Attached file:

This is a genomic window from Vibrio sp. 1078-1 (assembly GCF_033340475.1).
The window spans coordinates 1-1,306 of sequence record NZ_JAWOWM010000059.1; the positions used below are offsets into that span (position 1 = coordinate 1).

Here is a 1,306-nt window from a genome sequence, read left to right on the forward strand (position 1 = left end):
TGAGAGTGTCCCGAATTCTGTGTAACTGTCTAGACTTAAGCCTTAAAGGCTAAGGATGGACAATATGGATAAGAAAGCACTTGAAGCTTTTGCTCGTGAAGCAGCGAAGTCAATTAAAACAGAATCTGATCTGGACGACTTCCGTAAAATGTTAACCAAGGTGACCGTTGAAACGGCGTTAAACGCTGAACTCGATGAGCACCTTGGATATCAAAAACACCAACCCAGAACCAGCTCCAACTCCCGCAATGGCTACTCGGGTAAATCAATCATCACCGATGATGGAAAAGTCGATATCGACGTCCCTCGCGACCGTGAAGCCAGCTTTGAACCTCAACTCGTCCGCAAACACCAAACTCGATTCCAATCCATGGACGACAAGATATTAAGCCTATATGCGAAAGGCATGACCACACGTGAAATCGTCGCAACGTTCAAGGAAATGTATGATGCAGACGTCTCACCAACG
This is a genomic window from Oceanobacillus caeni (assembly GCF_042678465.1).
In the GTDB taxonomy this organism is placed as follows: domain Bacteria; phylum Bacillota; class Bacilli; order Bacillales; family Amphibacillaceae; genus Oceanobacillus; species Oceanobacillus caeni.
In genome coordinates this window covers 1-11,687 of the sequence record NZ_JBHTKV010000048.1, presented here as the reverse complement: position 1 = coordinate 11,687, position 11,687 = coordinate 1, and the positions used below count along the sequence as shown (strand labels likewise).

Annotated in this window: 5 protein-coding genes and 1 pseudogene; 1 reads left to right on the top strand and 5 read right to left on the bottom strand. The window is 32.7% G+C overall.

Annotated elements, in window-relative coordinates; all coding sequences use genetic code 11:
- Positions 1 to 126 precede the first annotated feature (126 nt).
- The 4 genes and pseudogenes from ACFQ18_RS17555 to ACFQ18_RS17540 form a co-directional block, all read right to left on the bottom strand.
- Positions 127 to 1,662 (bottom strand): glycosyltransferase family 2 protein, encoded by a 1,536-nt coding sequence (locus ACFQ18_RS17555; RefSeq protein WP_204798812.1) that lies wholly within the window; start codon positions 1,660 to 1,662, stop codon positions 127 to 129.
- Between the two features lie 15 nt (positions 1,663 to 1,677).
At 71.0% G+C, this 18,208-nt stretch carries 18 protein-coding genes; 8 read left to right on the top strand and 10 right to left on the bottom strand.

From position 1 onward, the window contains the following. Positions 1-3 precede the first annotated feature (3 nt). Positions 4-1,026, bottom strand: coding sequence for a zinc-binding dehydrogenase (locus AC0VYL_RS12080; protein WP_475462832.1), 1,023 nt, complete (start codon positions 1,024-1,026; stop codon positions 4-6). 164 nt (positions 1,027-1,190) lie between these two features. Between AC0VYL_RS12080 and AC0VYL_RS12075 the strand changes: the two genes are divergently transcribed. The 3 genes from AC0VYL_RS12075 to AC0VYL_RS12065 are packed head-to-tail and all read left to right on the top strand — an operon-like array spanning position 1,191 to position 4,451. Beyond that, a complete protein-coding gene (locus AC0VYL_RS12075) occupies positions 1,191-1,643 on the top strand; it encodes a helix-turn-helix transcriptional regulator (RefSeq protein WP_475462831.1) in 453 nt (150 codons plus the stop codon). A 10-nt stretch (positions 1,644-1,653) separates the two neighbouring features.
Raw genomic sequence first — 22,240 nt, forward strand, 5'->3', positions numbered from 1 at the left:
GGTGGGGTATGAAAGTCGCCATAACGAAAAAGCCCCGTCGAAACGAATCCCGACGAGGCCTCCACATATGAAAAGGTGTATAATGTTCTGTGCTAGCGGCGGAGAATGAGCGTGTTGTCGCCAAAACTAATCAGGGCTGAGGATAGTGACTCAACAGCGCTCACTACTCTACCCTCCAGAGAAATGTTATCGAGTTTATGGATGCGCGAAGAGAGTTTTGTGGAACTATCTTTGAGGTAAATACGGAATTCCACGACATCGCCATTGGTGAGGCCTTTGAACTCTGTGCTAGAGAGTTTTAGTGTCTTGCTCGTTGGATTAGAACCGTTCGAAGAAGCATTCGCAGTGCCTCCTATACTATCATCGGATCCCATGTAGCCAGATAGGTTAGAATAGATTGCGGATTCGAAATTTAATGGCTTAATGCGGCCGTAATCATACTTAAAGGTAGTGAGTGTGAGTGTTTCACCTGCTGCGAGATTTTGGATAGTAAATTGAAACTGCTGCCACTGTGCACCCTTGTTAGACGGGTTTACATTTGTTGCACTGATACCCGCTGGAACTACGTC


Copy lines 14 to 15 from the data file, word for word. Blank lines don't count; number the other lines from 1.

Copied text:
At 71.0% G+C, this 18,208-nt stretch carries 18 protein-coding genes; 8 read left to right on the top strand and 10 right to left on the bottom strand.

From position 1 onward, the window contains the following. Positions 1-3 precede the first annotated feature (3 nt). Positions 4-1,026, bottom strand: coding sequence for a zinc-binding dehydrogenase (locus AC0VYL_RS12080; protein WP_475462832.1), 1,023 nt, complete (start codon positions 1,024-1,026; stop codon positions 4-6). 164 nt (positions 1,027-1,190) lie between these two features. Between AC0VYL_RS12080 and AC0VYL_RS12075 the strand changes: the two genes are divergently transcribed. The 3 genes from AC0VYL_RS12075 to AC0VYL_RS12065 are packed head-to-tail and all read left to right on the top strand — an operon-like array spanning position 1,191 to position 4,451. Beyond that, a complete protein-coding gene (locus AC0VYL_RS12075) occupies positions 1,191-1,643 on the top strand; it encodes a helix-turn-helix transcriptional regulator (RefSeq protein WP_475462831.1) in 453 nt (150 codons plus the stop codon). A 10-nt stretch (positions 1,644-1,653) separates the two neighbouring features.